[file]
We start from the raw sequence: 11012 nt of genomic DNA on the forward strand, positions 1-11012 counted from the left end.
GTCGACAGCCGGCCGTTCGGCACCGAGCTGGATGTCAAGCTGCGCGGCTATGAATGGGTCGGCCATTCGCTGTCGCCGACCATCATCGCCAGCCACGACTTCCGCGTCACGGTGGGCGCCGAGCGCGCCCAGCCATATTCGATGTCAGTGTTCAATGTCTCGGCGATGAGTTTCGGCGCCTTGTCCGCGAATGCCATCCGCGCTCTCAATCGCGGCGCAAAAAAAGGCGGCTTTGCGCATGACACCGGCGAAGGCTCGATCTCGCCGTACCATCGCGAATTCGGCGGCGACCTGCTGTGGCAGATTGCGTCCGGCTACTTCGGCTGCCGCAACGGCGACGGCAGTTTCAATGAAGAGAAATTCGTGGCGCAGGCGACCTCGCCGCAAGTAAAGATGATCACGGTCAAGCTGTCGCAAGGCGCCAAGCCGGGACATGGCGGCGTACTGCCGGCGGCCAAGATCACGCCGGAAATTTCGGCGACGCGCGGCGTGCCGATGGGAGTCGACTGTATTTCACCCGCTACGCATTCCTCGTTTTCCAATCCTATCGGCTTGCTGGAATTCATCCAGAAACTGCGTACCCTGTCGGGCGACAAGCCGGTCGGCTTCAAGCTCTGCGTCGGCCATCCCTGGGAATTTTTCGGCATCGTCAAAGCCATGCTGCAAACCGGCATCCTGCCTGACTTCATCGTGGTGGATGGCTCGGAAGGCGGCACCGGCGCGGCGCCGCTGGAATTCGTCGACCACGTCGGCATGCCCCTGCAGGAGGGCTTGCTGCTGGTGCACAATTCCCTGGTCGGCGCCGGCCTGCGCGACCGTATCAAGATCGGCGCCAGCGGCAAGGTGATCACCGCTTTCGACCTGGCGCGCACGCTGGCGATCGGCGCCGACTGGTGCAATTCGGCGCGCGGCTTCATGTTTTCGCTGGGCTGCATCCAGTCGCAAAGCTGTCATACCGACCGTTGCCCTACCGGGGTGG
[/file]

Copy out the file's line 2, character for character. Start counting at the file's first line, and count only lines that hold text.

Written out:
GTCGACAGCCGGCCGTTCGGCACCGAGCTGGATGTCAAGCTGCGCGGCTATGAATGGGTCGGCCATTCGCTGTCGCCGACCATCATCGCCAGCCACGACTTCCGCGTCACGGTGGGCGCCGAGCGCGCCCAGCCATATTCGATGTCAGTGTTCAATGTCTCGGCGATGAGTTTCGGCGCCTTGTCCGCGAATGCCATCCGCGCTCTCAATCGCGGCGCAAAAAAAGGCGGCTTTGCGCATGACACCGGCGAAGGCTCGATCTCGCCGTACCATCGCGAATTCGGCGGCGACCTGCTGTGGCAGATTGCGTCCGGCTACTTCGGCTGCCGCAACGGCGACGGCAGTTTCAATGAAGAGAAATTCGTGGCGCAGGCGACCTCGCCGCAAGTAAAGATGATCACGGTCAAGCTGTCGCAAGGCGCCAAGCCGGGACATGGCGGCGTACTGCCGGCGGCCAAGATCACGCCGGAAATTTCGGCGACGCGCGGCGTGCCGATGGGAGTCGACTGTATTTCACCCGCTACGCATTCCTCGTTTTCCAATCCTATCGGCTTGCTGGAATTCATCCAGAAACTGCGTACCCTGTCGGGCGACAAGCCGGTCGGCTTCAAGCTCTGCGTCGGCCATCCCTGGGAATTTTTCGGCATCGTCAAAGCCATGCTGCAAACCGGCATCCTGCCTGACTTCATCGTGGTGGATGGCTCGGAAGGCGGCACCGGCGCGGCGCCGCTGGAATTCGTCGACCACGTCGGCATGCCCCTGCAGGAGGGCTTGCTGCTGGTGCACAATTCCCTGGTCGGCGCCGGCCTGCGCGACCGTATCAAGATCGGCGCCAGCGGCAAGGTGATCACCGCTTTCGACCTGGCGCGCACGCTGGCGATCGGCGCCGACTGGTGCAATTCGGCGCGCGGCTTCATGTTTTCGCTGGGCTGCATCCAGTCGCAAAGCTGTCATACCGACCGTTGCCCTACCGGGGTGG